Back UpPython Books

Beyond the Basic Stuff with Python 2020

About This Book

This book covers more than just deeper-level Python syntax. It also
discusses using the command line and the command line tools that
professional developers use, such as code formatters, linters, and version
control. I explain what makes code readable and how you can write clean
code. I’ve featured a few programming projects, so you can see these
principles applied in actual software. Although this isn’t a computer science
textbook, I also explain Big O algorithm analysis and object-oriented

No single book can transform a person into a professional software
developer, but I’ve written this book to further your knowledge toward that

end. I introduce several topics that you might only otherwise discover,
piecemeal, through hard-earned experience. After completing this book,
your footing will be on a firmer foundation so you’ll be better equipped to
take on new challenges.
Although I recommend you read the chapters in this book in order, feel
free to skip to whichever chapters capture your interest:

Part I: Getting Started

Chapter 1: Dealing with Errors and Asking for Help Shows you
how to effectively ask questions and find answers on your own. It also
teaches you how to read error messages and the etiquette for asking for
help online.
Chapter 2: Environment Setup and the Command Line Explains
how to navigate the command line along with setting up your
development environment and the PATH environment variable.

Part II: Best Practices, Tools, and Techniques

Chapter 3: Code Formatting with Black Describes the PEP 8 style
guide and how to format your code to make it more readable. You’ll
learn how to automate this process using the Black code-formatting
Chapter 4: Choosing Understandable Names Describes how you
should name your variables and functions to improve code readability.

Chapter 5: Finding Code Smells Lists several potential red flags that
could indicate the existence of bugs in your code.
Chapter 6: Writing Pythonic Code Details several ways to write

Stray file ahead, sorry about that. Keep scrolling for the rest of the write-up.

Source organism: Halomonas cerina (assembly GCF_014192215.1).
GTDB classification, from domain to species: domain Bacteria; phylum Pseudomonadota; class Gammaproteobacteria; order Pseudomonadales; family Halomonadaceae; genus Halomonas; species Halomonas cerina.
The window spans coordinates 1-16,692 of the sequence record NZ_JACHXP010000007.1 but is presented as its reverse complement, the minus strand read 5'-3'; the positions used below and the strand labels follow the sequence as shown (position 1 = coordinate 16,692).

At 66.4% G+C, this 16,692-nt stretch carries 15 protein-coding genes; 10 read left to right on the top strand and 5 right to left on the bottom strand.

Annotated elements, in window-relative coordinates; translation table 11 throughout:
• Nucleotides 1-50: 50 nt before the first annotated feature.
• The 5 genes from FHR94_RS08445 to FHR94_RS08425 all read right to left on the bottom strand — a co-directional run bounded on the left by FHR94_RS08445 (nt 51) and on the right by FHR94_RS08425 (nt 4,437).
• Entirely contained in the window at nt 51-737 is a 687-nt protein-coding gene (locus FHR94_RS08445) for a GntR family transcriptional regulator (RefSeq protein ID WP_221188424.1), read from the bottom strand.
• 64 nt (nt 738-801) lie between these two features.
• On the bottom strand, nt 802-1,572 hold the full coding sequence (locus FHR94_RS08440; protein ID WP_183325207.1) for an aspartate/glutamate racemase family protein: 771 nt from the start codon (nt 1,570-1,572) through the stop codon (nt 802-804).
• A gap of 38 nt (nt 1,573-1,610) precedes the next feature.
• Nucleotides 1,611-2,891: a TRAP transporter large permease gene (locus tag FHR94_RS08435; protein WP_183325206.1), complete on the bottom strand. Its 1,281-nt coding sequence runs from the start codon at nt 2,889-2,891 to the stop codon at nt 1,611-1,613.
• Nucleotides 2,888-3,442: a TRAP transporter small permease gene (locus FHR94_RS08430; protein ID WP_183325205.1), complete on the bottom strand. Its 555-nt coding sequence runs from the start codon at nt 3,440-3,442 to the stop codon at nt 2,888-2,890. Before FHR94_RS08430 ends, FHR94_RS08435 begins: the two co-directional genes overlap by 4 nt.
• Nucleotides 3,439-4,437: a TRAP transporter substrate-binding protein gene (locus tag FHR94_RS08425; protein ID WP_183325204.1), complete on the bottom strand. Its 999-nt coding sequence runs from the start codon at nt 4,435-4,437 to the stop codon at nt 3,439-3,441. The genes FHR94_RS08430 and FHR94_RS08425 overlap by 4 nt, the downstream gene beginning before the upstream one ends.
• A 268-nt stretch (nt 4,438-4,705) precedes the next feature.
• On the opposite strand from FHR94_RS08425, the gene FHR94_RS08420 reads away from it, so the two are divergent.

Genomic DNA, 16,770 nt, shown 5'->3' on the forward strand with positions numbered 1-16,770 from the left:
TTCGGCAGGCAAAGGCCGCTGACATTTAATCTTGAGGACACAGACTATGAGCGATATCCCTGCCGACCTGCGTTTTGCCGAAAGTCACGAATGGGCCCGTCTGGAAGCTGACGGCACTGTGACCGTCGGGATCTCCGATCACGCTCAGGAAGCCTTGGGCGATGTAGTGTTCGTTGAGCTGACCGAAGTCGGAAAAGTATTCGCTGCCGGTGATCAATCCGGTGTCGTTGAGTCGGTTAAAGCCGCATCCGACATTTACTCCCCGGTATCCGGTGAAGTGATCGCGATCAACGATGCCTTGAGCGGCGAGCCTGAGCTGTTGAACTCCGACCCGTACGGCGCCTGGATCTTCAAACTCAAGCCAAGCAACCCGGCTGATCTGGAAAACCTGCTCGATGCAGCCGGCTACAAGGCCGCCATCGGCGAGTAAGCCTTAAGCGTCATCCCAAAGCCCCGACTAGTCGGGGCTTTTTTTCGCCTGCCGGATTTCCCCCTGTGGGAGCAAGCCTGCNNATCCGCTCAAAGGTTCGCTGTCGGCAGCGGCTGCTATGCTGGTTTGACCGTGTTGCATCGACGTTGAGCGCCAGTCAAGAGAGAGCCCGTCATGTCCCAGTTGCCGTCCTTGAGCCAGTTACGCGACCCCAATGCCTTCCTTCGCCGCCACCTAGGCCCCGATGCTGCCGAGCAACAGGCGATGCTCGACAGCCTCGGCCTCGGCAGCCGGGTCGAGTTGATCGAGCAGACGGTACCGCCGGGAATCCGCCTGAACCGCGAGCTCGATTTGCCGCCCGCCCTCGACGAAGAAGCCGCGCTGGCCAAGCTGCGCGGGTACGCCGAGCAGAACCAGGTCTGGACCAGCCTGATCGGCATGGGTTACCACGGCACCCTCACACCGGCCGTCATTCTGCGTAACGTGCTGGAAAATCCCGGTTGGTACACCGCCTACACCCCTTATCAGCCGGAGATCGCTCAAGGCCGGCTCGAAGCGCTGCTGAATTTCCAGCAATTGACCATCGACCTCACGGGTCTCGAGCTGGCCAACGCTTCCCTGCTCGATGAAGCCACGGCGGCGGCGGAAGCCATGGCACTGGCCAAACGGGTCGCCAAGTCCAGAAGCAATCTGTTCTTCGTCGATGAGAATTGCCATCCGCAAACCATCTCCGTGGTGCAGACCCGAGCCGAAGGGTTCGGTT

idiomatic Python code and what makes for Pythonic code.
Chapter 7: Programming Jargon Explains technical terms used in
the programming field and terms that are commonly confused with each

Chapter 8: Common Python Gotchas Covers common sources of
confusion and bugs in the Python language and how to correct them, as
well as coding strategies to avoid.
Chapter 9: Esoteric Python Oddities Covers several odd quirks of
the Python language, such as string interning and the antigravity Easter
egg, that you might not otherwise notice. You’ll get an advanced
understanding of how Python works by figuring out why some data
types and operators result in such unexpected behavior.

Chapter 10: Writing Effective Functions Details how to structure
your functions for the most utility and readability. You’ll learn about the
Chapter 11: Comments, Docstrings, and Type Hints Covers the
importance of the non-code parts of your program and how they affect
maintainability. It includes how often you should write comments and
docstrings, and how to make them informative. The chapter also
discusses type hints and how to use static analyzers, such as Mypy, to
detect bugs.

Chapter 12: Organizing Your Code Projects with Git Describes
using the Git version control tool to record the history of changes you
make to your source code and recover previous versions of your work
or track down when a bug first appeared. It also touches on how to
structure your code projects’ files using the Cookiecutter tool.

Chapter 13: Measuring Performance and Big O Algorithm Analysis
Explains how to objectively measure your code’s speed using the
timeit and cProfile modules. In addition, it covers Big O algorithm
analysis and how it lets you predict the way your code’s performance
slows down as the amount of data it has to process grows.

Chapter 14: Practice Projects Has you apply the techniques you
learned in this part by writing two command line games: the Tower of
Hanoi, a puzzle game involving moving disks from one tower to the
next, and the classic Four-in-a-Row board game for two players.

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